The Year of Lagging Dangerously
My one man battle against backlogs and Twitter
I made two New Years Resolutions for 2014:
1. Update this blog at least once a month.
2. Do not purchase any video games for the first half of the year (excluding games where at least 30% of proceeds goes to charity, e.g. Humble Bundles).
The first is the sort of resolution every lazy writer makes. The second is unusual, and I think it’s worth explaining the thought behind it, both as a player and as a critic.
The Rise of Backlogs
In December of 2009, Valve Software shook the foundations of the PC gaming industry by having an unprecedented Christmas sale. Hundreds of titles, many of them new, saw their prices slashed by 25-75%. Never before had so many games been available so cheaply. This was the latest in a series of pricing experiments by Valve; the theory was that they’d sell so many copies that it would more than make up for the reduced profit margins, all while tying an increasing number of users to their lucrative platform.
Valve clearly liked the results: the next year, they had two ginormous sales, and the number has only increased since then. Other online retailers were forced to compete and slashed prices appropriately. The end result is that a given PC game can be expected to be had cheaply within 6 months of release, max.
I can’t imagine most retailers (or publishers) were thrilled about this downwards price pressure, but it was going to get worse before it got better. In 2009, shortly before the first Steam Winter Sale, developer 2D Boy celebrated the one-year anniversary of World of Goo via a “pay-what-you-want” sale. World of Goo was the first well-known title to be sold at this non-existent price point, and the results spoke for themselves; they moved a considerable amount of volume for a year-old indie game, and most people chose to pay actual money despite the ability to get it for only a penny.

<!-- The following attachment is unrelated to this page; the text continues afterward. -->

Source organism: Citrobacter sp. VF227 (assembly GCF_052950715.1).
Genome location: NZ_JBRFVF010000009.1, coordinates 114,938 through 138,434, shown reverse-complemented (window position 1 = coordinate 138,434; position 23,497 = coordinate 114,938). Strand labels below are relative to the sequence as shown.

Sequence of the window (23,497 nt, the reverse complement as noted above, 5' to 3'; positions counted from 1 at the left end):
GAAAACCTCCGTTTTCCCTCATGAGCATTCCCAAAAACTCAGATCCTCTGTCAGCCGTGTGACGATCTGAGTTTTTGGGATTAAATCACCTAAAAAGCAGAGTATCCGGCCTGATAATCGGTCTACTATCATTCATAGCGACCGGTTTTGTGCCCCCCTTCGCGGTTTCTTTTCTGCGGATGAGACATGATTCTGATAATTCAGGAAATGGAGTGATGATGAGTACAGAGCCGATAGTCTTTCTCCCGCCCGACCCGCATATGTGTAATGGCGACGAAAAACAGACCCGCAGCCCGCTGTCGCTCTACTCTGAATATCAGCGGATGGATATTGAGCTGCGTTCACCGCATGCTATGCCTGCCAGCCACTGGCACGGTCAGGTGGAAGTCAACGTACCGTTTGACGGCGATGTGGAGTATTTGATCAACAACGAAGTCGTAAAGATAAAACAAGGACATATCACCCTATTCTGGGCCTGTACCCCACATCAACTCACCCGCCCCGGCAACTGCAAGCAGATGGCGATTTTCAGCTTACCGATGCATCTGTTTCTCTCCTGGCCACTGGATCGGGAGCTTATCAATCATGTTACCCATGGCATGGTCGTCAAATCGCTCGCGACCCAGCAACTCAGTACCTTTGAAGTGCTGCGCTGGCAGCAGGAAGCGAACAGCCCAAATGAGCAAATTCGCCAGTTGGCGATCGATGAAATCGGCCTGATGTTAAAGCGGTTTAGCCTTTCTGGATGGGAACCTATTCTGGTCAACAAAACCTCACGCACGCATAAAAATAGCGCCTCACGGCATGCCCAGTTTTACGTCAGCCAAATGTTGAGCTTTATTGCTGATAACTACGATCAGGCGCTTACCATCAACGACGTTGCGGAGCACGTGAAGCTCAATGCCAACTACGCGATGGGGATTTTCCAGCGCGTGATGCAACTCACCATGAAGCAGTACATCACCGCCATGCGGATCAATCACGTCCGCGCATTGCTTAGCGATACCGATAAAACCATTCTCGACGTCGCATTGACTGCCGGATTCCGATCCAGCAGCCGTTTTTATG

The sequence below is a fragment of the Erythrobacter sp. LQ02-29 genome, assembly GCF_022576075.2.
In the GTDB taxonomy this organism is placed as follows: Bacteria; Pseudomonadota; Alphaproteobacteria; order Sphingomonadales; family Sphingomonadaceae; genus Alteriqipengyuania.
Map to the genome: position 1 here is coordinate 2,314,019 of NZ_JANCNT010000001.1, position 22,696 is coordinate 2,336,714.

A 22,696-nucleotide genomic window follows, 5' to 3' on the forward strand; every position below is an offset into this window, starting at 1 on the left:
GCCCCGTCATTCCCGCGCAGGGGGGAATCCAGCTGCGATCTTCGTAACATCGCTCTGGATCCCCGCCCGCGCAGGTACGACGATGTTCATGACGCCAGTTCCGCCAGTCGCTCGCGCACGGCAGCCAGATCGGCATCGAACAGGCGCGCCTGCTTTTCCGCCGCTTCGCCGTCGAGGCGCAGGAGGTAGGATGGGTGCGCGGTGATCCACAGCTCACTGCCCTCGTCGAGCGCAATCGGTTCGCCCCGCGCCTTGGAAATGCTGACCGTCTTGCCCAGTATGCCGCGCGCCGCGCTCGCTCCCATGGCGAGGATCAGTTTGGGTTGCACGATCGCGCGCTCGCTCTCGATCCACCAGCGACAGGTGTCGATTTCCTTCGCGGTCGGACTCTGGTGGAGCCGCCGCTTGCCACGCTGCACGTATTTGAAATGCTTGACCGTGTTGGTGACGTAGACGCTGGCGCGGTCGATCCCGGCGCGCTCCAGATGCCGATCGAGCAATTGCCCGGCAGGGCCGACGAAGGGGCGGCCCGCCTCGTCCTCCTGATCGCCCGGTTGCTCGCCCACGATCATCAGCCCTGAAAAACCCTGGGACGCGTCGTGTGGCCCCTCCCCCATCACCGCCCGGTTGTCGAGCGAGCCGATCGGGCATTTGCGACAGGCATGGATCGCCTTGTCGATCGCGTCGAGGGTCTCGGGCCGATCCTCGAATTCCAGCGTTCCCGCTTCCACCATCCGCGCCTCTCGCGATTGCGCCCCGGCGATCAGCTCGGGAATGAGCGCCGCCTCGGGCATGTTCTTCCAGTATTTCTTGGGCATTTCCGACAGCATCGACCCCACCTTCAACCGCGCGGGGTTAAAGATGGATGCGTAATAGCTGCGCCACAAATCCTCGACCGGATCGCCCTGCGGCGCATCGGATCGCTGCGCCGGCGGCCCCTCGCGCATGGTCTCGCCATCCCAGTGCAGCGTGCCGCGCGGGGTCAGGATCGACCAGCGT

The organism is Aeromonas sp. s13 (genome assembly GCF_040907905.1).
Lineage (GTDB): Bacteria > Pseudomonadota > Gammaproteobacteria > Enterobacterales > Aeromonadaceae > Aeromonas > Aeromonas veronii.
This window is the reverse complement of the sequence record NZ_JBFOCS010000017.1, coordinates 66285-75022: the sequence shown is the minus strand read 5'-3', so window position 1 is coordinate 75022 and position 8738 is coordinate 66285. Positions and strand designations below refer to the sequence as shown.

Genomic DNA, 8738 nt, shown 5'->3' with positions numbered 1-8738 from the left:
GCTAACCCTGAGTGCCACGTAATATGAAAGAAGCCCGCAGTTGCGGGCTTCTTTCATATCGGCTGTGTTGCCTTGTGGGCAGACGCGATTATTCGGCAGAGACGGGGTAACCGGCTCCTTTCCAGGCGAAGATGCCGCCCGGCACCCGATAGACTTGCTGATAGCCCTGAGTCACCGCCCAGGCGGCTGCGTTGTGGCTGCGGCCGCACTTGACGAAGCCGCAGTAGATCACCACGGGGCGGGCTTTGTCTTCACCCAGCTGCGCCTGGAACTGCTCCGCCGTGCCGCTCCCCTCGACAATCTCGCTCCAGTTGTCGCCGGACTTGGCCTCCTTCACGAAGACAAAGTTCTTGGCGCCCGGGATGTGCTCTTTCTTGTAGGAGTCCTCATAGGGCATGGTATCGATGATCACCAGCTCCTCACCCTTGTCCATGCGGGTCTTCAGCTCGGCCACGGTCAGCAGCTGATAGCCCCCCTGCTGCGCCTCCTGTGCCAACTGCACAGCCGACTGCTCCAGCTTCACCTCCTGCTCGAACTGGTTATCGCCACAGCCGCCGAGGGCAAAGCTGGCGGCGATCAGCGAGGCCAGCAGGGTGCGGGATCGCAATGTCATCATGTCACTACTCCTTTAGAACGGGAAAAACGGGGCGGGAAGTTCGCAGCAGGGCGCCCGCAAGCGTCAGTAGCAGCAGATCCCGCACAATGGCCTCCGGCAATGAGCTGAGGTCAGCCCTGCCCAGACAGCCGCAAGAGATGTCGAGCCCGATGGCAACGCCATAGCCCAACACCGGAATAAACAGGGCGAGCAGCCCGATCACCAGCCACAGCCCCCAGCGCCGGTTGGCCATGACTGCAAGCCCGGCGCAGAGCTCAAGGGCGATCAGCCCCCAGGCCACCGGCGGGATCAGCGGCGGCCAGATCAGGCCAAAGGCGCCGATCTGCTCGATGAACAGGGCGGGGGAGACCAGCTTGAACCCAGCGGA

In 2010 – the year the Steam Sales really stared to roll out – Wolfire Games launched the Humble Indie Bundle, a collection of indie games collectively available for 1 cent or more (with bonus games for those beating a set minimum of a few dollars). The Humble Bundle took off, and a number of copycats – notably Indie Gala and Indie Royale – showed up to create a cottage industry around selling digital games in bulk.
In some sort of super-rationalistic universe, people would have responded by buying only the games they had time for, and saved a lot of money in the process. But that’s not how consumer psychology works; the time-limited nature of Steam Sales and specific bundles meant we rushed to stock up before these incredibly low prices (which most people, myself included, couldn’t quite believe were real) went away. The short term result, as far as I can tell, is most people spending about the same amount of money they always did, and exponentially more owned games than at any time prior.
By 2013, I’d stopped spending significant cash on Steam sales, but the bundle train rolled forward, and by the end of the year, I owned about 300 games I had never played (about 100 of which I actually want to) and an additional 40 games I had started and intended to finish.
This raises an obvious question: what sane person would buy new games when they already own over a hundred they want to play? I don’t go to the grocery store when I have a dozen refrigerators stocked with food.
I think there are two reasons why people in my position (and there are a lot of us) continue to buy games:
A. Because the new game is something radical and fills a niche that your current collection doesn’t;
B. To participate in the social culture of video games, which is almost always fixated on the latest releases.